Facing a looming 23 percent cut in physicians’ Medicare reimbursements on December 1, the House quickly cleared legislation commonly referred to as the “doc fix” on its first day back in session following the Thanksgiving break. The legislation – H.R. 5712 – passed by voice vote with no opposition on November 29, and had already been approved unanimously by the Senate before the holiday.

H.R. 5712 would avert the 23 percent reduction in Medicare reimbursements for one month, and would be paid for by a new Centers for Medicare and Medicaid Services (CMS) policy that reduces payments for multiple therapy services provided to Medicare patients in one day. Though current budget rules exempt the doc fix from needing to be offset, concerns over the federal deficit produced a climate in which only a bill that was fully paid for would be able to advance.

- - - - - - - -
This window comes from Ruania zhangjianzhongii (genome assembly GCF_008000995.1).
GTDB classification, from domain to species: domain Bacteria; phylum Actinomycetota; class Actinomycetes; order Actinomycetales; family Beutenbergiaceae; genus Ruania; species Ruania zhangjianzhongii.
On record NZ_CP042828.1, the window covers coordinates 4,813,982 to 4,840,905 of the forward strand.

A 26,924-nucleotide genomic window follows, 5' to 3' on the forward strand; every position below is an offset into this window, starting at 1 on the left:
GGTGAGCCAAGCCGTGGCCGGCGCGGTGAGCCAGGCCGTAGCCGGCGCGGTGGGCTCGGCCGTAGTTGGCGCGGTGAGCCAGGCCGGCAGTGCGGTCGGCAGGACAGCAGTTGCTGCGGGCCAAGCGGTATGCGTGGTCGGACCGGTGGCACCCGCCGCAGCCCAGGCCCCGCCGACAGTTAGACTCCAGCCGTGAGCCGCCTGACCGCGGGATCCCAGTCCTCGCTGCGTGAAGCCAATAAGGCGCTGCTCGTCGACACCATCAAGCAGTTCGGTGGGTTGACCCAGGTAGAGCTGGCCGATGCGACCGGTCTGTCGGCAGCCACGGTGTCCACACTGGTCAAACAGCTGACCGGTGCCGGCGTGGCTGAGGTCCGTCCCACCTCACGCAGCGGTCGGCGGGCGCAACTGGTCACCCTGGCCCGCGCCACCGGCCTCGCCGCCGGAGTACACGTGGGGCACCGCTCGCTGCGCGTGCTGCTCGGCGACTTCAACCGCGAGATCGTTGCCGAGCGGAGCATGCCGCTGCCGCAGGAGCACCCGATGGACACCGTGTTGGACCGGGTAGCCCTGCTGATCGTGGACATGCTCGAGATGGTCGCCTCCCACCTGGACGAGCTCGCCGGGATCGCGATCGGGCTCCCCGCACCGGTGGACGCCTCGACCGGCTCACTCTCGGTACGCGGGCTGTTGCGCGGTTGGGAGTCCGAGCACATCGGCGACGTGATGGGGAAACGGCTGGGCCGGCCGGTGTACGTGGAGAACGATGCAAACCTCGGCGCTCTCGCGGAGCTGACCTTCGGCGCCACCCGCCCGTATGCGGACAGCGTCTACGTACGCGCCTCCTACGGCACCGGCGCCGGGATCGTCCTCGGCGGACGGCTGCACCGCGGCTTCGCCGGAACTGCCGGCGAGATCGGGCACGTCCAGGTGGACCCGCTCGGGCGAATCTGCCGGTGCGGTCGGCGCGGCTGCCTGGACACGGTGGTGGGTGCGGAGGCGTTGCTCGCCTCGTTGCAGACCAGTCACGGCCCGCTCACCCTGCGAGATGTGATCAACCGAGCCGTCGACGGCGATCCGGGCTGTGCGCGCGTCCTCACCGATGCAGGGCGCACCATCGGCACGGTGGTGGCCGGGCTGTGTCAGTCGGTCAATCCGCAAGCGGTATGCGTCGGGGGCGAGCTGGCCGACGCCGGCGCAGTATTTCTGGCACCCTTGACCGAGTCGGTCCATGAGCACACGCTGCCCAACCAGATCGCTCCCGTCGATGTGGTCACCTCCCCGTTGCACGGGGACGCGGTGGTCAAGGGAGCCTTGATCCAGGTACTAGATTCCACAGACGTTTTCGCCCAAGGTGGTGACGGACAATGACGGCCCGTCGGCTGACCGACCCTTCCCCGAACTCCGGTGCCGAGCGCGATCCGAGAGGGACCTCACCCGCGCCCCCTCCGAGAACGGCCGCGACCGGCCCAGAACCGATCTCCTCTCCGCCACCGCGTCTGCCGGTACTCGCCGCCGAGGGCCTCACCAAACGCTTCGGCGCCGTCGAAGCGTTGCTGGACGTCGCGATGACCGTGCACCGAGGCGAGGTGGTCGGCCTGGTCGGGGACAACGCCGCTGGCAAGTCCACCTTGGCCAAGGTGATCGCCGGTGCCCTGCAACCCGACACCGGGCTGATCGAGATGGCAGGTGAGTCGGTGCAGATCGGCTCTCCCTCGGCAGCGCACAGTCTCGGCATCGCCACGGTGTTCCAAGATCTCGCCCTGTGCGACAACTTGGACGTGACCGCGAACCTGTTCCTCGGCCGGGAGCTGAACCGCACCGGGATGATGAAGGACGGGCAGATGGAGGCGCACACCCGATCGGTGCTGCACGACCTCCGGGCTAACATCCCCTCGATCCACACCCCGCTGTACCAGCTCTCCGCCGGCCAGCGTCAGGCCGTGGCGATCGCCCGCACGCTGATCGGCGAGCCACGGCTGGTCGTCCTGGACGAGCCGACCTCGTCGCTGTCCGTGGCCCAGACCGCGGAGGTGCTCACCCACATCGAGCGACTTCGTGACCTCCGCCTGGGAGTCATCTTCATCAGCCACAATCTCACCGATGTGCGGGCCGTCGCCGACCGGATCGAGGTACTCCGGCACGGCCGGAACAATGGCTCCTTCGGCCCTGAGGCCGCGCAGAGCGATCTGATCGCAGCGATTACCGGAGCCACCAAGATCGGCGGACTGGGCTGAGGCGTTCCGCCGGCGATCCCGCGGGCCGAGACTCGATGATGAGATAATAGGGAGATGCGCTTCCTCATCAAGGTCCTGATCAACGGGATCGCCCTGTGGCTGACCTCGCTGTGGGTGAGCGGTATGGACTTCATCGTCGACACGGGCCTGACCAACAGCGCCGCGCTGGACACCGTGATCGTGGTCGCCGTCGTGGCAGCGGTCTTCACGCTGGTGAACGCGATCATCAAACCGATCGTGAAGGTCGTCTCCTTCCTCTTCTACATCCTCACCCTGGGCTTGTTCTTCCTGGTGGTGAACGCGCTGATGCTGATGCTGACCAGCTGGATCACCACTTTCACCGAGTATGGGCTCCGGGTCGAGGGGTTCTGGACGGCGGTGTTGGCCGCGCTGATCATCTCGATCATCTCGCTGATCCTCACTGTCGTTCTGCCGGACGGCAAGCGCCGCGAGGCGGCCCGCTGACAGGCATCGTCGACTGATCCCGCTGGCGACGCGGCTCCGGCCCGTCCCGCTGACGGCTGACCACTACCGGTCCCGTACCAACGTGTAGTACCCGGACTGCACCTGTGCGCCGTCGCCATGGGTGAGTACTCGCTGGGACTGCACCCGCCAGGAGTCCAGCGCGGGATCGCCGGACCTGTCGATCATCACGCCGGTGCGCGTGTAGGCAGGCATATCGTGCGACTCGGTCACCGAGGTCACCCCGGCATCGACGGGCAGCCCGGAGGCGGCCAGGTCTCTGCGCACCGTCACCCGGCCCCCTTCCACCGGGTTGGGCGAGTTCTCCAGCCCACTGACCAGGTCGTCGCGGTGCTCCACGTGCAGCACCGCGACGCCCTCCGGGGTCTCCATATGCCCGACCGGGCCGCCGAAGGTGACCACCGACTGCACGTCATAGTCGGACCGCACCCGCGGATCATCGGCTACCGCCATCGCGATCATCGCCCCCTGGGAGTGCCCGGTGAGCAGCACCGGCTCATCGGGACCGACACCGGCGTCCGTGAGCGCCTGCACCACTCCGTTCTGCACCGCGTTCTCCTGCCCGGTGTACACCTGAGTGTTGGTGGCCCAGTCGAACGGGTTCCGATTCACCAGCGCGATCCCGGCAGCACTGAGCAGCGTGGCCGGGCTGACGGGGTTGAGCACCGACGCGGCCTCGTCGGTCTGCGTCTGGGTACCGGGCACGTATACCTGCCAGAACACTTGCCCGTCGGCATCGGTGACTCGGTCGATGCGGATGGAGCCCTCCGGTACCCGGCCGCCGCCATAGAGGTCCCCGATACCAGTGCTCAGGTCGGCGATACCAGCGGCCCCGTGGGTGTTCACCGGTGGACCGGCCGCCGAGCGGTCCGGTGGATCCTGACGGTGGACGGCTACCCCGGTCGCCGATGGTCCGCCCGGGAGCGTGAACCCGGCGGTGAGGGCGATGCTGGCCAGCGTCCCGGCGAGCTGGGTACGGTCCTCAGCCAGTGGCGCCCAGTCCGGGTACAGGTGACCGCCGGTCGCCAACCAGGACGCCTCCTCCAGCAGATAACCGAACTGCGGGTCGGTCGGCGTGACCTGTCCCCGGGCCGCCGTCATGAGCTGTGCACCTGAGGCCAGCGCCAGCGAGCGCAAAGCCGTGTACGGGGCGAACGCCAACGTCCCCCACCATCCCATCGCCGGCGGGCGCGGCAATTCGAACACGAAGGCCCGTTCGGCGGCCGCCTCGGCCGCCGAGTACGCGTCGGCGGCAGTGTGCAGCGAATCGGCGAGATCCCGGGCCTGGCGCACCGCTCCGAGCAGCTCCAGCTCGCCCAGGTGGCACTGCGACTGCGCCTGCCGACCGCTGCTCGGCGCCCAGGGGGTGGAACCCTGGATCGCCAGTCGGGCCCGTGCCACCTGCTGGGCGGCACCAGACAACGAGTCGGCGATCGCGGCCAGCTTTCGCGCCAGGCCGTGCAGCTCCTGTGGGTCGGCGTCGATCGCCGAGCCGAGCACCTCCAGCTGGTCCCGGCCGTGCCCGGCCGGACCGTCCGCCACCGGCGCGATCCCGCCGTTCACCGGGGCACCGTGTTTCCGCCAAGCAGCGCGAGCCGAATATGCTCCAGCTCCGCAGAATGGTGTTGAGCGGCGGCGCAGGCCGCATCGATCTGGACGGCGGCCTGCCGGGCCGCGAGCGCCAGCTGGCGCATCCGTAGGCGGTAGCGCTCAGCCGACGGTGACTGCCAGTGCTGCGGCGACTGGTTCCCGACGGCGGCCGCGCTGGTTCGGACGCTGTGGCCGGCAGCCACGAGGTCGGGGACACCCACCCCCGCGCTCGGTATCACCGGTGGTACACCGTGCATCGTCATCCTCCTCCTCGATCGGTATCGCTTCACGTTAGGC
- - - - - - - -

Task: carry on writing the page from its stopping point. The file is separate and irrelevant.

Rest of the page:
Following House passage, the bill was immediately sent to the White House, and President Obama signed the measure into law the following day, once again staving off the cut and marking the fifth short-term extension of 2010 of the current reimbursement rates for physicians.

Physician advocacy groups praised the short-term doc fix, but also reiterated their call for a long-term solution in order to provide doctors with more stability in their reimbursements and ability to serve Medicare patients. Lawmakers from both parties tend to support a long-term solution, but differ on how to pay for the expensive measure.